Almost all the buildings in Xujiahui are new or at least tricked out to pass as new. The pace of construction in Shanghai has already provoked a lot of breathless commentary in America and abroad but it’s still something you have to see to believe it. There are cranes and work crews everywhere, and the nights are lit up with the welding arcs that glimmer beneath my living room window at night. Everything is very thrown together, impromptu and impermanent. Contractors, developers, and speculators here know that whatever goes up today will come down tomorrow. Nightclubs, bars, restaurants, and boutiques may have less than a month between the opening party and the wrecking ball, so there’s not much point in squaring every nail. The expatriates here, too, their lives and commitments are rushed and temporary. For me, living in a furnished apartment had a temporary feeling. Why should I bother to clean the awful sofa when next month I might be gone, and the sofa, and maybe the whole tower, gone too? No, none of these things were exactly built for the ages, but after living in a lot of ragged places in the U.S. and elsewhere, I was getting used to sleek efficiency.

And then, like Cinderella after the ball, at the stroke of one year, everything fell apart. It was another March night, a year since we’d moved to Shanghai. I turned down my street, past the Abusive Flower Vendor’s cart. Tonight his daughter was manning the cart. She is sullen, but not abusive. I passed four or five security guards helping to wave a Lexus into a narrow parking space. I got to the door at the same time as a group of three maintenance workers in matching blue coveralls. They asked to be let in, but with my limited Chinese I couldn’t figure out why. Once inside they rushed to the bathroom and began busying themselves with my toilet.

“What are you doing?” I asked, and couldn’t understand the reply. “The toilet is not broken.”

I called my building manager and put him on the phone to translate.

“They’ve come,” he said, “to take your toilet.”

“To take my toilet?”

“Yes. They will try to bring it back in four hours. Maybe tomorrow.”

That was only the beginning of the problem. The weather turned warm, then hot. The air conditioner poured buckets of filthy water onto our ugly sofa.

I came home soon after to find the apartment dark and sweltering. The dogs were lying on the badly soiled sofa in pools of drool, the windows were covered over with mist, the flowers on the table wilting from their vase. The air conditioner wasn’t on. I was so upset to find my cool, orderly apartment turned suddenly steaming and primeval that I didn’t notice at first that nothing else was on either. No power. I called the building manager.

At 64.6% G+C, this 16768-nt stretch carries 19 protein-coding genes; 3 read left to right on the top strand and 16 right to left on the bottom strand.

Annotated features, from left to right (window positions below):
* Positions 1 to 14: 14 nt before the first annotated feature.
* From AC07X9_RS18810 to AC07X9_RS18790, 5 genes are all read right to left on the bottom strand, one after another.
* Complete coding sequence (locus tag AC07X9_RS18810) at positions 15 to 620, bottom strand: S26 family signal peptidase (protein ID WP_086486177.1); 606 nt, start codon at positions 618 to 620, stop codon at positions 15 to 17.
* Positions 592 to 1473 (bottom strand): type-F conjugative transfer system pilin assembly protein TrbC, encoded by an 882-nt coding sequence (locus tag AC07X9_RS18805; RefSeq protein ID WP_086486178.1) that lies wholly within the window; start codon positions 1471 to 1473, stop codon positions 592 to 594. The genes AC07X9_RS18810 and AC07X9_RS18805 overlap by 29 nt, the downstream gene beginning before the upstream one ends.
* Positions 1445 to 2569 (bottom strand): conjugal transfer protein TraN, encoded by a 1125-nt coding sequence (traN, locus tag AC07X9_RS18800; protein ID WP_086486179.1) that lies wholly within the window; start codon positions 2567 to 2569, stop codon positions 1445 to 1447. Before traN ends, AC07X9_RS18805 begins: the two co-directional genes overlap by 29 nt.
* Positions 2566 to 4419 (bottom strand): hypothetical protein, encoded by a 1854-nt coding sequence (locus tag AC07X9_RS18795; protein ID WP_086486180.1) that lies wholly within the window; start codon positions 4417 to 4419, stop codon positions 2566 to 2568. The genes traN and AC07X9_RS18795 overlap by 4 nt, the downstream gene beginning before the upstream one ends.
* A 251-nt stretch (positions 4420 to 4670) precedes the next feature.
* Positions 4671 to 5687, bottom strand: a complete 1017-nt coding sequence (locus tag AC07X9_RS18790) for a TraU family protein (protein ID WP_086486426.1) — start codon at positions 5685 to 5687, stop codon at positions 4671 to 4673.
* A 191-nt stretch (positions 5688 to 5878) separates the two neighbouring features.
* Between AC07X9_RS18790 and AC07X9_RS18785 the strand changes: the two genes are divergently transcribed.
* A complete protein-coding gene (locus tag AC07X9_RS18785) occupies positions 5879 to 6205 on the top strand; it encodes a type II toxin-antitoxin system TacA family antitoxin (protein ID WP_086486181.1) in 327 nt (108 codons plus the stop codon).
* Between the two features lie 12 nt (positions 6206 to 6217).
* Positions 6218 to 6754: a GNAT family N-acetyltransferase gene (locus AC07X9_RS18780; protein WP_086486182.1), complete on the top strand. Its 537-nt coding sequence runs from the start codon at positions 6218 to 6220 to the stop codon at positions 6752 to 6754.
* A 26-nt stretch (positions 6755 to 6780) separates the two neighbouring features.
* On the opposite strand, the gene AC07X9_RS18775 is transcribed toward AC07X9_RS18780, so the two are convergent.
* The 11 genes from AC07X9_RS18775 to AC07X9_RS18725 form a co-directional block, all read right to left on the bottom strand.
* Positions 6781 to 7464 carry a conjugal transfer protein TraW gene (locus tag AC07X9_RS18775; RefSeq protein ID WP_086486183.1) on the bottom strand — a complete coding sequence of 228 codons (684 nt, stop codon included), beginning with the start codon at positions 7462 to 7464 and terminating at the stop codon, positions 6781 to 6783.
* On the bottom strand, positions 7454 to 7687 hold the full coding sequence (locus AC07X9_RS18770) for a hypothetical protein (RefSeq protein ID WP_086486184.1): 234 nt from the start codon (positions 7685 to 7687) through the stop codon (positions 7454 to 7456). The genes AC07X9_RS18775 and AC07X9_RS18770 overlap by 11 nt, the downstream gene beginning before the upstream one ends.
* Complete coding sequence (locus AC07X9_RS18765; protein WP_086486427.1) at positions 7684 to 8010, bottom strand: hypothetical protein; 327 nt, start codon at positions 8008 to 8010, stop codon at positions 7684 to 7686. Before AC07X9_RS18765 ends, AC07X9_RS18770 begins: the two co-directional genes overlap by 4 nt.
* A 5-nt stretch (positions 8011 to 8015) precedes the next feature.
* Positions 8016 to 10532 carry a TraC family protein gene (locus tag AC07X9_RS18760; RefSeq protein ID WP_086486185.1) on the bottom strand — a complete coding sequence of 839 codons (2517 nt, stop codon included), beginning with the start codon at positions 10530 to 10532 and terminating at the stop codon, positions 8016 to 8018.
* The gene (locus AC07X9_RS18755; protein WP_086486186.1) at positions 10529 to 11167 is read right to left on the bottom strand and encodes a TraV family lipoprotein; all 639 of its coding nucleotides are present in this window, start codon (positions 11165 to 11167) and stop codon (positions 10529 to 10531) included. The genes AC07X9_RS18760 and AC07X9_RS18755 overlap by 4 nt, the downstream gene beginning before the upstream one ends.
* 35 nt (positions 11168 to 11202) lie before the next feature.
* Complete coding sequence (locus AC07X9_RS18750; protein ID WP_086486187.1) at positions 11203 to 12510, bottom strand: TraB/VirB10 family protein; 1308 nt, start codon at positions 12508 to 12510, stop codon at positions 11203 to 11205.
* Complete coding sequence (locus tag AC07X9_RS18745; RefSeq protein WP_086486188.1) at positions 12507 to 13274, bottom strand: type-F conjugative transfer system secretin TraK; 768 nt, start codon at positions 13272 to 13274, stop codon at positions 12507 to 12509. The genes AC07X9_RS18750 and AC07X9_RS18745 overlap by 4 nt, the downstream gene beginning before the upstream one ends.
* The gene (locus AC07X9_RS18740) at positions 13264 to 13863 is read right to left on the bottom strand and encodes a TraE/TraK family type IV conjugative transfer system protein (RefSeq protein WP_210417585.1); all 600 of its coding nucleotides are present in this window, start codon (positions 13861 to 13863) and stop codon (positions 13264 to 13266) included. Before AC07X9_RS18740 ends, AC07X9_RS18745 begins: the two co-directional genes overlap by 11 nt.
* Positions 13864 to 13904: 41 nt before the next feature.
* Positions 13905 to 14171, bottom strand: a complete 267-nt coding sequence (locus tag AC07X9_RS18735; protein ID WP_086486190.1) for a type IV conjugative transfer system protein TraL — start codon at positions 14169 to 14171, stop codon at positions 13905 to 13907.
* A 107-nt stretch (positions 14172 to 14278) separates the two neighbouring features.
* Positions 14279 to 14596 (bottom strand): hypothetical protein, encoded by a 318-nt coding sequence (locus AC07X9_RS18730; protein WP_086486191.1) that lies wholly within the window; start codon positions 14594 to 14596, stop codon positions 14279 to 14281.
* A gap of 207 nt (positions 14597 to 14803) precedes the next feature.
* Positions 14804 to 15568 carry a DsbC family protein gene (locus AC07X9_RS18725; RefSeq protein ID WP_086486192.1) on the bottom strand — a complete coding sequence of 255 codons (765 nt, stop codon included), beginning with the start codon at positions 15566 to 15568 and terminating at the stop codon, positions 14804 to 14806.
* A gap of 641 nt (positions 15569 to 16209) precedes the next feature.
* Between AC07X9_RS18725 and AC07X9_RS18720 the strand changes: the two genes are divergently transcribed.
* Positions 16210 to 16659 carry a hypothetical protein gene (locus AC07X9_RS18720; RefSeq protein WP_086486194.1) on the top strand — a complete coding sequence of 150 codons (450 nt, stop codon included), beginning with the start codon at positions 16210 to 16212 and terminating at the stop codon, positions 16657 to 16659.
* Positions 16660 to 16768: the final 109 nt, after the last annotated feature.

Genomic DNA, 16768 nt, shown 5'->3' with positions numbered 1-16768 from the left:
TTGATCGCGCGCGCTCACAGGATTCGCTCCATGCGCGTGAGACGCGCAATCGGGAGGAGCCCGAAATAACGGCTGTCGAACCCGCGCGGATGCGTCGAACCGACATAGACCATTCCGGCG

Meiyou dian!” I exclaimed. “No electricity!”

An electrician came to the apartment, unlocked our wiring closet, and uncovered a jumble of dangerously inadequate wiring with several small smoking explosions in the switchbox. He hastily taped together a makeshift solution which he himself deemed “very dangerous!” and promised to return tomorrow with a safer one. We never saw him again.

The electricity would be a perennial problem, but not the only one. When the electricity worked, the water didn’t. For four days we were without hot water, and had to trek across the town to shower at the newer home of a gracious friend. The drains didn’t drain. The water cooler developed a steady, pooling leak. A friend put one too many coats on our coat rack at a house party and the whole tower came tumbling down, scattering splinters of wood into every corner. The kitchen door wouldn’t open; the closet door wouldn’t close. One early morning we awoke to a crash as the dining room light fixture exploded in heat and came shattering down onto the glass table below. The clothesline fell. My built-in desk began a process of slow collapse, punctuated by the occasional outburst. When I pulled open a drawer to get a pen, the bottom of the drawer fell out. The bathroom was overrun with mildew. Mosquitoes bred in the shower drains and circled the house while we slept. The bank of elevators that served our tower began to rear, plummet, and stall. We kept track of which elevators that week were safe and which iffy, but we used the iffy ones, too, just the same. Then it was winter again and the heater didn’t work. We wore knit hats to bed. Now I understood what the agent meant: everything was old. Maybe it would be better to just tear it down and start again?

At least Cinderella was recycling. When midnight had come and gone, she lost her coach but at least she gained back a pumpkin. After two and a half years in China we moved away: where did all my shattered light fixtures and soiled sofa cushions end up? Is my compound still there? There are still plenty of investors in Shanghai, developers, speculators, and residents who haven’t had their midnight moment yet. Not everyone has noticed the expiration date stamped on the city, on its exuberance, on the wild life there. Be warned, new renters, and maybe invest in a space heater now.

I need a place. Just one room. I prefer furnished. Doesn’t matter. What does matter is Chinatown, Las Vegas.